Journal or Book Title
Proceedings of the Thirty-First North Central Extension-Industry Soil Fertility Conference
Thirty-First North Central Extension-Industry Soil Fertility Conference
November 14-15, 2001
Des Moines, IA
Nitrogen (N) fertilization is not a traditional nutrient management practice for soybean production in Iowa. Soybean is a legume plant and is assumed to adequately obtain needed N through symbiotic fixation. However, there has been interest over the years in using N fertilization to increase yield and grain protein due to the recognition of the large N requirement associated with high yields. Depending on the soil residual inorganic N level and soil N mineralization characteristics, approximately 40 to 75% of the N in a mature soybean plant is derived from the soil (Shibles, 1998). Also, soybean seems to require this soil derived N for high yield. Nitrogen fertilization research in the upper Midwestern U.S. (residual nitrate, preplant, inseason, or foliar) has shown that while soybean yield can be increased, responses are inconsistent, vary by variety, location, pest presence, or growing condition, and rarely are economical (Oplinger and Bundy, 1998; Randall and Schmitt, 1998; Lamb, et al., 2000).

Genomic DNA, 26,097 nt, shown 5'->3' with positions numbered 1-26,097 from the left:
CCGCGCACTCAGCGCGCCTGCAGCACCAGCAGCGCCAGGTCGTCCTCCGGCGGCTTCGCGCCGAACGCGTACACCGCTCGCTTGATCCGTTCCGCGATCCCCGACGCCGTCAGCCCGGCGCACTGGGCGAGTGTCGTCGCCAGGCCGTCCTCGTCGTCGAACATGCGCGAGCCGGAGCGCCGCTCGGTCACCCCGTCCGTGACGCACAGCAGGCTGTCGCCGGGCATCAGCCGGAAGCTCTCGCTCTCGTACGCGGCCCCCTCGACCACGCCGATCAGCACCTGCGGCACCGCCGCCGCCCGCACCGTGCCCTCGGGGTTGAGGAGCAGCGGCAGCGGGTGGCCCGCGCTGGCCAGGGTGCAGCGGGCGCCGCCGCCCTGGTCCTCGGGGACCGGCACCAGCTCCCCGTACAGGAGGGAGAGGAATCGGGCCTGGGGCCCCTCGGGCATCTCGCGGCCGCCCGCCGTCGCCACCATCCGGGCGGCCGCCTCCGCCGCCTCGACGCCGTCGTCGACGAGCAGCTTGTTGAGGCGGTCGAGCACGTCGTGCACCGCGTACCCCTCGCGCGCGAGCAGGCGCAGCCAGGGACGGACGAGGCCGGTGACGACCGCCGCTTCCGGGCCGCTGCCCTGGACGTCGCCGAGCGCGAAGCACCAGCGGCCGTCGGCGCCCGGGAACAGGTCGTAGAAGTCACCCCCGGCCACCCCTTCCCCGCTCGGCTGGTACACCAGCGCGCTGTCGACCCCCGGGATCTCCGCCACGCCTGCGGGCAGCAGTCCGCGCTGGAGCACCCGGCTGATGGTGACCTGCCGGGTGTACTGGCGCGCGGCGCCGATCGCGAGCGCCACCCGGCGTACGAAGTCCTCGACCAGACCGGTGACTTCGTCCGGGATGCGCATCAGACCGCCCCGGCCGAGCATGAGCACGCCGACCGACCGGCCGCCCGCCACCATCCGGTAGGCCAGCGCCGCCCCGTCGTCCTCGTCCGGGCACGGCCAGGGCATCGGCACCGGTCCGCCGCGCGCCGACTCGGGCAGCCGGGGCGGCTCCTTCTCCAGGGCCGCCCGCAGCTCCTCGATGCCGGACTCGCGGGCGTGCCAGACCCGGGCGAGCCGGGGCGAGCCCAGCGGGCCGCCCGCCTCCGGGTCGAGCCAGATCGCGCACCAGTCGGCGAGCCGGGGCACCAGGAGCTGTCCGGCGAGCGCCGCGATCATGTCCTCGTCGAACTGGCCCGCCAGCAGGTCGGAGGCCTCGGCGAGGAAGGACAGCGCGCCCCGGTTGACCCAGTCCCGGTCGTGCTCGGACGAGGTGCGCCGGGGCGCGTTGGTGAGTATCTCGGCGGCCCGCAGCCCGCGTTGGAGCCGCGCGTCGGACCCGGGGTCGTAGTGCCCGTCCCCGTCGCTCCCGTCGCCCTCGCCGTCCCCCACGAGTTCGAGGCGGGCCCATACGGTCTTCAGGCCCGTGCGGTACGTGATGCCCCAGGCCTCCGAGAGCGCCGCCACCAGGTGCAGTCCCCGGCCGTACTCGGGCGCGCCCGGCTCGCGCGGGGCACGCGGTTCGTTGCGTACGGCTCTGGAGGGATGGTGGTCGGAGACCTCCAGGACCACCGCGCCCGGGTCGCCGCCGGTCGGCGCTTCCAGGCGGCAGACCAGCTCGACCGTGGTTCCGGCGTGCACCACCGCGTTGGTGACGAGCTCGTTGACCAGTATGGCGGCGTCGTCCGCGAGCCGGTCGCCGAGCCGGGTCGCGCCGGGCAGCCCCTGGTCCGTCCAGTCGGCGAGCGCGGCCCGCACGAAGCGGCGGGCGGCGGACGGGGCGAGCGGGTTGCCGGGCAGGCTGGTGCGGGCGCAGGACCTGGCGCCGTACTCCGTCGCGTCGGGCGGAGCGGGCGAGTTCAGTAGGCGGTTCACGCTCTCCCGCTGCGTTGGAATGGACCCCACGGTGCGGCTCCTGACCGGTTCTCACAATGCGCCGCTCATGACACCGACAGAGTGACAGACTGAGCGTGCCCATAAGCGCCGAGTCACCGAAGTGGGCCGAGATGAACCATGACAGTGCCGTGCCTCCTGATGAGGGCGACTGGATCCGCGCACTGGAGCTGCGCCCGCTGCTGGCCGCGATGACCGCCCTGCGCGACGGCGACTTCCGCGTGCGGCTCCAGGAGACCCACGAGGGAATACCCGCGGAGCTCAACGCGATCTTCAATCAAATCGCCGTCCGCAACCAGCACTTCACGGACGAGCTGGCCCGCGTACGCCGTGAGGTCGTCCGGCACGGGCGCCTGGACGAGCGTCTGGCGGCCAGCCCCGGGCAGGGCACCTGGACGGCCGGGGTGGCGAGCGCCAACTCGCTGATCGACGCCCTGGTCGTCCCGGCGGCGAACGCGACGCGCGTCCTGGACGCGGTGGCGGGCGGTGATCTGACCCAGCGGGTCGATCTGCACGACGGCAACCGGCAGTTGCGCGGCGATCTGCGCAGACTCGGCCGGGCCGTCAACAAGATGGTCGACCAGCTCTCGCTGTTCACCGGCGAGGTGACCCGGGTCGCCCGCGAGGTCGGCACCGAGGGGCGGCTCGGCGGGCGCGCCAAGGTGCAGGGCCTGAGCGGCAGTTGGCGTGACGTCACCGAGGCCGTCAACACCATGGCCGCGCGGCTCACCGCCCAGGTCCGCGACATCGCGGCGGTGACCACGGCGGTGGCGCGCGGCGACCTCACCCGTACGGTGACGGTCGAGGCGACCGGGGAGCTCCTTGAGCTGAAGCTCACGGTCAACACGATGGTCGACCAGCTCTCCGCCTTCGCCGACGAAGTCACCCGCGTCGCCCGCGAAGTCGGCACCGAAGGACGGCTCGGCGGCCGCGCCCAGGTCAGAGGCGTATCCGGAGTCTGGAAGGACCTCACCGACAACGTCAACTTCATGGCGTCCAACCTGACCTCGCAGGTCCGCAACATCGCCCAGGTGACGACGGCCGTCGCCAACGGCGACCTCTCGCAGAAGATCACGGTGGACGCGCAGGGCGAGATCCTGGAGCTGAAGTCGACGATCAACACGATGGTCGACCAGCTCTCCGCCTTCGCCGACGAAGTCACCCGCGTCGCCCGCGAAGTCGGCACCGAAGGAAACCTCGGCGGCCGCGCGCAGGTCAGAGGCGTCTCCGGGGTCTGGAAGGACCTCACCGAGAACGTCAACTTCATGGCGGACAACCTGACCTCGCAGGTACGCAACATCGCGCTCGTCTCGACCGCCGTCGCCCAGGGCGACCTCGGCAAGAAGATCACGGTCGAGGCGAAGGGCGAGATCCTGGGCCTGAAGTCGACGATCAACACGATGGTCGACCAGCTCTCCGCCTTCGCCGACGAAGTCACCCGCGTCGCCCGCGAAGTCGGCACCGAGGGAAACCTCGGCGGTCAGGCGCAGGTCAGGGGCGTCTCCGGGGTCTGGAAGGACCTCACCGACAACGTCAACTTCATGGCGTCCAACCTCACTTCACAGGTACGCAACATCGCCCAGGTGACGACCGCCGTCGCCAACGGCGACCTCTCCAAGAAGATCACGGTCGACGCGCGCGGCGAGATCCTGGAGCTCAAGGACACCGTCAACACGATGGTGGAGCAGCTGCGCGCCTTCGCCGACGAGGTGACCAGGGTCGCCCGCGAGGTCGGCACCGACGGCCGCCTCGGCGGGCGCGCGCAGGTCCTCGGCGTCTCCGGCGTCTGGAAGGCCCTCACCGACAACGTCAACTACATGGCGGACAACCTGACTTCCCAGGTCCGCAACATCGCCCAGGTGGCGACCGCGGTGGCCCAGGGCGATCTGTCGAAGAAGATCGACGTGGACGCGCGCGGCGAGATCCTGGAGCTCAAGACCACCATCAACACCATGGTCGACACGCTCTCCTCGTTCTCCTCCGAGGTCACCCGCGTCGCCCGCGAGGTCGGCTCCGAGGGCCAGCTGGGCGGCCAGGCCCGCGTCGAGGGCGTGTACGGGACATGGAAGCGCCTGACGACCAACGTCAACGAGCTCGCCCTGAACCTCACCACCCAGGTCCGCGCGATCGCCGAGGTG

Potash & Phosphate Institute
Sawyer, J. E. and Barker, D. W., "In-season nitrogen fertilization of soybean" (2001). Agronomy Conference Proceedings and Presentations. 45.